Bailey said there is no question that gamers today can choose from a rich and diverse collection of games on consoles and from popular web-based gaming platforms like Steam or Epic.

“There’s this interesting balancing act that’s happening that the possibilities are now greater than ever before,” Bailey said for independent developers. “But the competition itself is absolutely massive.”

In the near term, the consolidation could be good for independent developers as companies like Microsoft strive to offer the widest possible selection of games to entice people to buy a monthly subscription-based service like Xbox Game Pass.

In the longer term, there’s more uncertainty as to whether the gaming market will look more like streaming movie services like Netflix, which can allocate budgets and contracts based on past viewership, Bailey said.

“In the future, when Xbox focuses on profitability instead of expansion and acquisition, there could be a power shift,” he said. “Indies might have a harder time getting a foothold on subscription platforms. It’s great for the people who are there and can be part of that wave, but it might be more difficult for those who aren’t.”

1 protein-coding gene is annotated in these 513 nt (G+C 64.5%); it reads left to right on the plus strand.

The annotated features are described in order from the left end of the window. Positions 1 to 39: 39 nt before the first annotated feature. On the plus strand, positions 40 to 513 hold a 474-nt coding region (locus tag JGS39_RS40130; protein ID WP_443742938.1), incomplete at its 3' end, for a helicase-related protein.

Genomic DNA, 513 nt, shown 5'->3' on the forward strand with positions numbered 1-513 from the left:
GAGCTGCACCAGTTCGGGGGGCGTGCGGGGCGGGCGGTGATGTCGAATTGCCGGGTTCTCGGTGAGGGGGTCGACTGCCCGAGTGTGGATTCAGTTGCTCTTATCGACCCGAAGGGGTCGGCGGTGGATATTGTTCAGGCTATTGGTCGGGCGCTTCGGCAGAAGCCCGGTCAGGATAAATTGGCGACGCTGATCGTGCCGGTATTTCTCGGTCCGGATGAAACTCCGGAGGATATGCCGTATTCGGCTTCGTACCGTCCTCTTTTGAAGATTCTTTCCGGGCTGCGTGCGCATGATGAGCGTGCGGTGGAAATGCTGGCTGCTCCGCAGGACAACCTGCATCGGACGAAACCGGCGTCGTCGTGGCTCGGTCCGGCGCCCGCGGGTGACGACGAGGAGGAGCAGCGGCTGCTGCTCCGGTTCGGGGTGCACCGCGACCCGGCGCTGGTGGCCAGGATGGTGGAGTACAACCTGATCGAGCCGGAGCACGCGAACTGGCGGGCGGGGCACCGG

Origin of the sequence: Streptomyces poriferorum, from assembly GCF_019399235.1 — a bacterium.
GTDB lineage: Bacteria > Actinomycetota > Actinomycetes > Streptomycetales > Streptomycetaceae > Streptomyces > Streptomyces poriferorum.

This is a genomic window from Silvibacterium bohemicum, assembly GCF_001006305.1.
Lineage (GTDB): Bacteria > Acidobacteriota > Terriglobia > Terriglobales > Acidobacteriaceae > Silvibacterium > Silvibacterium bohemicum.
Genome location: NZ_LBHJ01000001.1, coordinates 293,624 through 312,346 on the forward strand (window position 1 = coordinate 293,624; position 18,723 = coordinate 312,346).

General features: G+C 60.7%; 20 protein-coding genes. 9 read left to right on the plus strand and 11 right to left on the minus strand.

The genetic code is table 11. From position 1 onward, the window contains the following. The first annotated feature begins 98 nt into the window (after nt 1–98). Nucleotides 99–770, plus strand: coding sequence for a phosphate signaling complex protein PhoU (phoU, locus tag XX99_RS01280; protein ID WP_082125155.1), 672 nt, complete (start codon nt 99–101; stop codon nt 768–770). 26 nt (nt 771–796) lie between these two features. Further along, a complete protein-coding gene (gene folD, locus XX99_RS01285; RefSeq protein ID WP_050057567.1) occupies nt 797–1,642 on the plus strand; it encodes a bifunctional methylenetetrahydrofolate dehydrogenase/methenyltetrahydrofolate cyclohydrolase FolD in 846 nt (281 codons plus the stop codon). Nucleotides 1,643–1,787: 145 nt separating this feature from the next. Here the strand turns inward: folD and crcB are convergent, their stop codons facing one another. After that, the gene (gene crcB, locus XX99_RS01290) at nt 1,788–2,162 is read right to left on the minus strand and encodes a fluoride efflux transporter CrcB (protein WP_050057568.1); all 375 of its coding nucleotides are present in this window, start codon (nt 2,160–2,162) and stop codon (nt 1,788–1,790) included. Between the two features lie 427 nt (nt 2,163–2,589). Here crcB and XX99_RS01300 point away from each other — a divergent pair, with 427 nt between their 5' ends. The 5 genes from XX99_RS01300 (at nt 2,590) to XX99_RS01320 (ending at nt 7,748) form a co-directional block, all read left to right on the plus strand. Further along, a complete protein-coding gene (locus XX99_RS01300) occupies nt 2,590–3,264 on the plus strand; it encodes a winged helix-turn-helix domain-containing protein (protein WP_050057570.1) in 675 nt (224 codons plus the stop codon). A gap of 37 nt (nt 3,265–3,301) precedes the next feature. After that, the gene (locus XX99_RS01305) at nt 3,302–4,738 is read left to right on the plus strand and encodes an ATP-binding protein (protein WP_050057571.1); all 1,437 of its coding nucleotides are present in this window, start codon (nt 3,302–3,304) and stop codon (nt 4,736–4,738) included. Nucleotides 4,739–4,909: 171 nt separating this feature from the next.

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Ben Esposito, co-creator and game director of Neon White poses for a photo in Glendale, Calif. Monday, December 5, 2022. Neon White is nominated for “Best Indie” at Thursday’s Game Awards, the video game industry’s Oscars . (AP Photo/Jae C Hong)



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Neon White co-creator and game director Ben Esposito, left, and co-creator Geneva Hodgson pose for photos in Glendale, Calif. Monday, December 5, 2022. Neon White is at Thursday’s Game Awards for ‘Best Indie” nominated. the Oscars of the video game industry. (AP Photo/Jae C Hong)



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Neon White co-creator and game director Ben Esposito poses for a photo in Glendale, California Monday, December 5, 2022. Neon White is nominated for “Best Indie” at Thursday’s Game Awards, the video game industry’s Oscars. (AP Photo/Jae C Hong)



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This image provided by Annapurna Interactive shows a frame from the video game Neon White, a combative twist on the first-person shooter genre that sees you hurtling through the sky at breakneck speed to stop a demon invasion. Drawn in anime style and with a romantic subplot, it will be nominated for “Best Indie” at the Game Awards, an Oscar-like event for the video game industry, on Thursday, December 8, 2022. (Annapurna Interactive via AP)